By innovation only: what to expect from Apple’s 10 September 2019 event

iPhones turned up to 11, a shiny new Apple Watch, and new operating systems. So many operating systems

Buying fingers at the ready! Apple’s annual event is imminent. Today is the date. 10am PDT (6pm in the UK) is the time.

What will we see? Only Tim Cook and chums know for sure. But Stuff has dusted off its trusty hypothesis hat and speculation specs, to write up educated guesses on how Apple will raid your piggy bank this year.

Watch the keynote using the video above, and keep checking in this evening and tomorrow as we offer the usual news and insight on Apple’s new toys – while our old Apple ones look on in fear of obsolescence.

iPhone turned up to 11

It looks like we’ll get a trio of iPhones. The XR will gain a couple of extra lenses to make it three, new colours, and a new name: iPhone 11. The XS line will go ‘Pro’ – although if Apple unveils the iPhone Pro Max, someone needs to slap the company’s ‘head of names’ with a suitably large mackerel.

The Pro line is also supposedly getting three lenses (the new one being ultra-wide-angle), the ability to charge AirPods, and may work with Apple Pencil. We really hope that’ll be the one that’s compatible with the iPad Pro – we don’t need a third Pencil that doesn’t work with all our other Apple devices, thanks.

Beyond that, expect 3D Touch to be kicked into touch, no 5G, price-points that make you gasp, and loads of wiggly graphs to show how insanely powerful the new A13 chip is – even compared to contemporary notebooks.

Apple Watch gives you (series) 5

Well, maybe. Last year, the Apple Watch got a major redesign – and not before time. The revamped screen was transformative, and enabled you to set up comically cluttered watch faces with a billion complications. (And, yes, this is the one Stuff uses.)

This year, rumours are thin on the ground, and we don’t expect big changes. We’ve heard about ceramic and titanium cases, and the Apple Watch getting its own on-board App Store suggests we might see a more powerful device. There are rumblings about built-in sleep tracking on Apple Watch, too, although quite when you’re supposed to charge the thing if you wear it all night, we’ve no idea.

An almost identical Apple TV

Apple’s little black box was warmly received by Stuff – but that was two years ago. A lot has happened in the TV space since then, hence us not being overly shocked to hear about some kind of Apple TV revamp this year.

The Apple TV’s form factor is fine, and so it’s likely the innards will get a refresh – the 2017-era A10X chip being upgraded to an A12, say, would align nicely with Apple Arcade coming to Apple TV.

That said, the thing we’d most like to see refreshed is the Apple TV’s price. Even the HD edition is a whopping 149 quid; the 4K unit starts at 179. Amazon’s new Fire TV Cube does 4K at £109. And, yes, we know Apple doesn’t often compete on price, but this is one area where perhaps it should.

Playing the game: Apple Arcade

Given the disaster of Game Center, the botched launch of and lack of subsequent widespread interest in MFi controllers, appageddon, some of the finest iOS games creators quitting the platform, and – from a gaming perspective – the abysmal Siri Remote, Apple’s not exactly played a blinder when it comes to games.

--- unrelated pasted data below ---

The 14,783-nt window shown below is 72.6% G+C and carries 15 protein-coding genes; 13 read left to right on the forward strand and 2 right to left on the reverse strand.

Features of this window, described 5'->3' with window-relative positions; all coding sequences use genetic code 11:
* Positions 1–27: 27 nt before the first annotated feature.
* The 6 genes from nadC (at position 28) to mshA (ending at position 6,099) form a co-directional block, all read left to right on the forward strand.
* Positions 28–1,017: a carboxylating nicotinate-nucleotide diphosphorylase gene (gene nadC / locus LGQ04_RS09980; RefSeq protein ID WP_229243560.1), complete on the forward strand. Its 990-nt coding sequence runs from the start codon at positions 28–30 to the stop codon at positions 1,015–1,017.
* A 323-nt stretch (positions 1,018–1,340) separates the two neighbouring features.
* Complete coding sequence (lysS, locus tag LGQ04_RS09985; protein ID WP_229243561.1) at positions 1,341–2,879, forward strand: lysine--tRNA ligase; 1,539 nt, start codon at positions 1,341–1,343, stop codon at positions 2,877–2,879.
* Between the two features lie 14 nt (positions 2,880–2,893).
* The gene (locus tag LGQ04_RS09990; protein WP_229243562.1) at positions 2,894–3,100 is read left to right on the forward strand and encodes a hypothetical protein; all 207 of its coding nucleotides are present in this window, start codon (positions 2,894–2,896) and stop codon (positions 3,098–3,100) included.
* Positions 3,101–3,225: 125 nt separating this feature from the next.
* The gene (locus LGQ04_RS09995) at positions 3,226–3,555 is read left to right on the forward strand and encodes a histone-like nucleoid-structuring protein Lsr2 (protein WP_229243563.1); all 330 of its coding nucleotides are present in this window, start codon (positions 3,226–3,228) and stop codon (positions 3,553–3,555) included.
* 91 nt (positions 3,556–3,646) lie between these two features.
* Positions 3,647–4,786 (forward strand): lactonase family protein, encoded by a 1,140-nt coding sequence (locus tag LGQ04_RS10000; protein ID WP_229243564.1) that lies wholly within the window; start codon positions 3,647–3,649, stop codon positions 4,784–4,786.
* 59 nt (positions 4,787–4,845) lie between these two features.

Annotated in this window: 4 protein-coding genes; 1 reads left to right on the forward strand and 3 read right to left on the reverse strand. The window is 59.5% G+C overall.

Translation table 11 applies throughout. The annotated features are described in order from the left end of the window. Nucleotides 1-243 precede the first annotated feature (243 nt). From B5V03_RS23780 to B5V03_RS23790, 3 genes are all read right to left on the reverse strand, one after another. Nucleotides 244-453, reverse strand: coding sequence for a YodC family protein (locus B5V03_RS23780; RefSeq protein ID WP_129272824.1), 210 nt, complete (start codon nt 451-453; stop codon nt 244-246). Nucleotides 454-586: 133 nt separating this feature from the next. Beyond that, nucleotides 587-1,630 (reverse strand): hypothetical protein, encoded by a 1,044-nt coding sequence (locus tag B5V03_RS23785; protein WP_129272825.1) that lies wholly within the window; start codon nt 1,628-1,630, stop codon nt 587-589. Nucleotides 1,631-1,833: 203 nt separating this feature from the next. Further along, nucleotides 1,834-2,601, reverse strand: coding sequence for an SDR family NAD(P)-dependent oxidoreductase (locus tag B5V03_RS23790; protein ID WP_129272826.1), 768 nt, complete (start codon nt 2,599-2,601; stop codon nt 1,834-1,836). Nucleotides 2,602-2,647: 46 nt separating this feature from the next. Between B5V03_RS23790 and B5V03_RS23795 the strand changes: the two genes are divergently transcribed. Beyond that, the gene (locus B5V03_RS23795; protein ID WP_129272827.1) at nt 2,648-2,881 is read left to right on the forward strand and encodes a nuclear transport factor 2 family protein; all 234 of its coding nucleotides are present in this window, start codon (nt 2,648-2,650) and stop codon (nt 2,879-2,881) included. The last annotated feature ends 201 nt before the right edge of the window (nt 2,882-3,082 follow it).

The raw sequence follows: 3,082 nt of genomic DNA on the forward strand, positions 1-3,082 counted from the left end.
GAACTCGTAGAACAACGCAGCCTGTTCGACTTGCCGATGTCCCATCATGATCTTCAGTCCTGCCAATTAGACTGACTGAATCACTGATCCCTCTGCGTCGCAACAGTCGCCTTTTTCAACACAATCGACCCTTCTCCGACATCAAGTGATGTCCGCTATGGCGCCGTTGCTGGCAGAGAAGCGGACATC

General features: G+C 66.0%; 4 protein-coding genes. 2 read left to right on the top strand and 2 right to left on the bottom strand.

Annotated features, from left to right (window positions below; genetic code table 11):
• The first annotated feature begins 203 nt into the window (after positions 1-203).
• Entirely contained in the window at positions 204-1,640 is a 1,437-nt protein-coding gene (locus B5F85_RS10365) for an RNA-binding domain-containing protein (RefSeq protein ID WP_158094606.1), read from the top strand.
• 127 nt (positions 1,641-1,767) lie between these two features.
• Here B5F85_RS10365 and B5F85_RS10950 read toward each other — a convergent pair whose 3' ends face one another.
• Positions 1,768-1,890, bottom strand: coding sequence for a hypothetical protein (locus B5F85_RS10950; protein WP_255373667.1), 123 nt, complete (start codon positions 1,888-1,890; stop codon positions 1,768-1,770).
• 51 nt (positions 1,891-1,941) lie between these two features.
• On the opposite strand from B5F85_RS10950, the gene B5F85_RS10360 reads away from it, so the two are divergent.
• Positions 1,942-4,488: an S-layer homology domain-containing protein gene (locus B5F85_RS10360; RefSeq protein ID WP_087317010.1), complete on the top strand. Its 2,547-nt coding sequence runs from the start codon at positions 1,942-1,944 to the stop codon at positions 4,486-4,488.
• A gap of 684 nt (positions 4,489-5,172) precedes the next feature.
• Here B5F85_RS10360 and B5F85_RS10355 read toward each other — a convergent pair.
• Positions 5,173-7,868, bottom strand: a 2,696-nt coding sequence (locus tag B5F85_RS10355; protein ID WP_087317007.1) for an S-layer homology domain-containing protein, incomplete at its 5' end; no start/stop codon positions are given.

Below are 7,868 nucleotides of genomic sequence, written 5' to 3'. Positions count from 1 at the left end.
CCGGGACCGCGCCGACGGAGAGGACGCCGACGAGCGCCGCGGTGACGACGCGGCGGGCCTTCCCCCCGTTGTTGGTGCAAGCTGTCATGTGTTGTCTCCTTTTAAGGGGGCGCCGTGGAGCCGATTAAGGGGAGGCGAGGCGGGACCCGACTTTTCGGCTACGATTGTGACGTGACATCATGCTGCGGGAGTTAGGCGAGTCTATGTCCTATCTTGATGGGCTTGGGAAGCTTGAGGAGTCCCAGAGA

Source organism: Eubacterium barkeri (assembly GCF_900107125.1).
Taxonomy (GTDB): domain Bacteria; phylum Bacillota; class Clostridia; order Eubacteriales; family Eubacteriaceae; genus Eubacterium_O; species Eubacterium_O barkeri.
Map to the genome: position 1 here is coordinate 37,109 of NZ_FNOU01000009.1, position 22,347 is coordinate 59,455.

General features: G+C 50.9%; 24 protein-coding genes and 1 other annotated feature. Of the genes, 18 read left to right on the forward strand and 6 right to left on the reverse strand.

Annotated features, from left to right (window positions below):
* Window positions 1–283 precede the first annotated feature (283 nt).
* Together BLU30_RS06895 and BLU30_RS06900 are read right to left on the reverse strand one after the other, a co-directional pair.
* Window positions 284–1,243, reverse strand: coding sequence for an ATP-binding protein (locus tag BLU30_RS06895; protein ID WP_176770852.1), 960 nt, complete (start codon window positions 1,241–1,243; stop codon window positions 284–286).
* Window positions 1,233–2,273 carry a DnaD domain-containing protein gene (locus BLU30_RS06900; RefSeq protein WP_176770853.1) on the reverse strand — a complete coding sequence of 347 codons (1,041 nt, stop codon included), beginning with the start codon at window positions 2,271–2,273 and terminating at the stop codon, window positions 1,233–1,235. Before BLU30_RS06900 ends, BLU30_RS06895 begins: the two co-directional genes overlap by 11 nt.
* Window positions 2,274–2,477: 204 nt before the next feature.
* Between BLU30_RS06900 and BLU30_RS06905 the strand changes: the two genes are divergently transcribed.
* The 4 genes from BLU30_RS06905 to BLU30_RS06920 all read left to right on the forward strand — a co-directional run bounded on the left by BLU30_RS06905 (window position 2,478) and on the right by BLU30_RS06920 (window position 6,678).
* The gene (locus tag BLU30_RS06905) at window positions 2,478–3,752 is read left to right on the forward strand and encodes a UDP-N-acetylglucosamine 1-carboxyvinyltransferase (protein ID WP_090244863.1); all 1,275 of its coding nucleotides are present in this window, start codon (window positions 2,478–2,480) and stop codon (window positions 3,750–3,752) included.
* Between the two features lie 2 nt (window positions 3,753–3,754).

We hope that’s set to change with Apple Arcade, which should get its official unveiling next week. Rumours suggest it’ll cost a fiver a month, with the first month free. On that basis, anyone who likes games would have to be a massive idiot to not at least try the service out – not least given that iOS and macOS will natively support PS4 and Xbox One controllers.

Expect to also hear more about Apple’s other services at the event, including Apple Music’s web version, and Netflixalike Apple TV+.

More operating systems than you can shake a stick at

OK: deep breath. Apple’s set to unleash iOS 13, iPadOS 13, tvOS 13, watchOS 6, and macOS Catalina, in a manner that will likely send servers into meltdown. (Although if history’s any guide, macOS may well yomp on in later.)

What’s new? Loads. The new macOS sets fire to iTunes, replacing it with individual apps. Sidecar lets you use an iPad as an external display. And there’s Screen Time and a revamped Reminders.

Over on iOS 13, there’s Dark Mode, a slew of app updates, and new privacy features. On top of that, iPadOS adds multitasking, a hugely improved Files, and desktop-grade Safari.

With watchOS 6, Apple Watch continues its quest for independence, with the App Store coming to your wrist. It ramps up healthcare, too, with menstrual cycle tracking, health trends, and noise alerts.

Meanwhile, tvOS gets a new home screen with the kind of user accounts we wish would come to iPad as well, live Apple Music lyrics, and, er, fish screen savers.

The Find My app is also coming to many of the above. This combines Find My iPhone and Find My Friends, and there are rumours Apple will release a dinky tracking accessory alongside this. If it isn’t in the shape of an Apple logo, someone’s missed a trick.

No new Macs and iPads, but…

All of the above is plenty to get on with, but rumours are also swirling about new Macs and iPads. They will come soon, but chances are Apple will leave announcing them to its October event, as is now traditional.

That means you’ll have about six weeks to get over September’s excitement and bank account mugging, before making cooing noises over a redesigned MacBook Pro (16in display with thin bezel; perhaps Face ID if we’re very, very lucky), an iPad Pro with swanky new cameras, and a new entry-level iPad with a 10in display.